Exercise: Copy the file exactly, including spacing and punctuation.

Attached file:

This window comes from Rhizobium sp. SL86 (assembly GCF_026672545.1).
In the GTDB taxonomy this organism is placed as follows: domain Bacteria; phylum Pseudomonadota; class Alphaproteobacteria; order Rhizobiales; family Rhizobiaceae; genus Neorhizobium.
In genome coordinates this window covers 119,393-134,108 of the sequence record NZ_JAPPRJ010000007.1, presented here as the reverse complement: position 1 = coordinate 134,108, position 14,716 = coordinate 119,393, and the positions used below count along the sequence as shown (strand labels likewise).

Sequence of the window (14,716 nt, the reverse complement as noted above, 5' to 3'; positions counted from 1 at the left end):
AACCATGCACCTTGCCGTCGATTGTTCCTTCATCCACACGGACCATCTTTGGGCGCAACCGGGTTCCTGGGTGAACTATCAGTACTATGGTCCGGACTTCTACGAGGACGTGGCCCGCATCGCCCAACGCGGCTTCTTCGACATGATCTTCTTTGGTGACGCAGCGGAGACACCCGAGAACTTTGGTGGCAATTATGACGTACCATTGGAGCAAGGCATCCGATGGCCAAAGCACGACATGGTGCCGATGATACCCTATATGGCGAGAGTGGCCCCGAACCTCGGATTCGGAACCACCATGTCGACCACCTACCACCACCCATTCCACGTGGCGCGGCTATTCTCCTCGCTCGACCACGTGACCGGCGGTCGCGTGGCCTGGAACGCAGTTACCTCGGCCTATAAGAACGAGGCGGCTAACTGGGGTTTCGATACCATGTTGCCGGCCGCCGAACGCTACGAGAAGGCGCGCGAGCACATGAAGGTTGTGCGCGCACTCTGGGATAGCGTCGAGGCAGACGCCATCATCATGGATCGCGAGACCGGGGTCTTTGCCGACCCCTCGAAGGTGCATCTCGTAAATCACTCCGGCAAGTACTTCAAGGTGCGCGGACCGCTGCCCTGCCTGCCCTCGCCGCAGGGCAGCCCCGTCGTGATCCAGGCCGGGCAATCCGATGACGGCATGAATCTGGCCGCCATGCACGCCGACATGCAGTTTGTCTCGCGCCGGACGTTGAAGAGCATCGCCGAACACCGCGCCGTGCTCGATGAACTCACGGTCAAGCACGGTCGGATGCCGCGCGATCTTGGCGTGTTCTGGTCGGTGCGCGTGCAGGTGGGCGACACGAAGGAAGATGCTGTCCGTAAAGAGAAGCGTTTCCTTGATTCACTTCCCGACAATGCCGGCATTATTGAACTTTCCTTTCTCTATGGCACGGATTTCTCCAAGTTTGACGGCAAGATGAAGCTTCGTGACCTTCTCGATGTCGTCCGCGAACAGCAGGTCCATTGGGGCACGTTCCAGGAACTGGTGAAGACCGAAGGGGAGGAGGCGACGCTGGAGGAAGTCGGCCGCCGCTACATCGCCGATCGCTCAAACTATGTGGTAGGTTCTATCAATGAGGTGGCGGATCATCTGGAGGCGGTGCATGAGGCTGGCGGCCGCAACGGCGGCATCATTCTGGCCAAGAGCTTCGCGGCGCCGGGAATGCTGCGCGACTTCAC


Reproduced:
This window comes from Rhizobium sp. SL86 (assembly GCF_026672545.1).
In the GTDB taxonomy this organism is placed as follows: domain Bacteria; phylum Pseudomonadota; class Alphaproteobacteria; order Rhizobiales; family Rhizobiaceae; genus Neorhizobium.
In genome coordinates this window covers 119,393-134,108 of the sequence record NZ_JAPPRJ010000007.1, presented here as the reverse complement: position 1 = coordinate 134,108, position 14,716 = coordinate 119,393, and the positions used below count along the sequence as shown (strand labels likewise).

Sequence of the window (14,716 nt, the reverse complement as noted above, 5' to 3'; positions counted from 1 at the left end):
AACCATGCACCTTGCCGTCGATTGTTCCTTCATCCACACGGACCATCTTTGGGCGCAACCGGGTTCCTGGGTGAACTATCAGTACTATGGTCCGGACTTCTACGAGGACGTGGCCCGCATCGCCCAACGCGGCTTCTTCGACATGATCTTCTTTGGTGACGCAGCGGAGACACCCGAGAACTTTGGTGGCAATTATGACGTACCATTGGAGCAAGGCATCCGATGGCCAAAGCACGACATGGTGCCGATGATACCCTATATGGCGAGAGTGGCCCCGAACCTCGGATTCGGAACCACCATGTCGACCACCTACCACCACCCATTCCACGTGGCGCGGCTATTCTCCTCGCTCGACCACGTGACCGGCGGTCGCGTGGCCTGGAACGCAGTTACCTCGGCCTATAAGAACGAGGCGGCTAACTGGGGTTTCGATACCATGTTGCCGGCCGCCGAACGCTACGAGAAGGCGCGCGAGCACATGAAGGTTGTGCGCGCACTCTGGGATAGCGTCGAGGCAGACGCCATCATCATGGATCGCGAGACCGGGGTCTTTGCCGACCCCTCGAAGGTGCATCTCGTAAATCACTCCGGCAAGTACTTCAAGGTGCGCGGACCGCTGCCCTGCCTGCCCTCGCCGCAGGGCAGCCCCGTCGTGATCCAGGCCGGGCAATCCGATGACGGCATGAATCTGGCCGCCATGCACGCCGACATGCAGTTTGTCTCGCGCCGGACGTTGAAGAGCATCGCCGAACACCGCGCCGTGCTCGATGAACTCACGGTCAAGCACGGTCGGATGCCGCGCGATCTTGGCGTGTTCTGGTCGGTGCGCGTGCAGGTGGGCGACACGAAGGAAGATGCTGTCCGTAAAGAGAAGCGTTTCCTTGATTCACTTCCCGACAATGCCGGCATTATTGAACTTTCCTTTCTCTATGGCACGGATTTCTCCAAGTTTGACGGCAAGATGAAGCTTCGTGACCTTCTCGATGTCGTCCGCGAACAGCAGGTCCATTGGGGCACGTTCCAGGAACTGGTGAAGACCGAAGGGGAGGAGGCGACGCTGGAGGAAGTCGGCCGCCGCTACATCGCCGATCGCTCAAACTATGTGGTAGGTTCTATCAATGAGGTGGCGGATCATCTGGAGGCGGTGCATGAGGCTGGCGGCCGCAACGGCGGCATCATTCTGGCCAAGAGCTTCGCGGCGCCGGGAATGCTGCGCGACTTCAC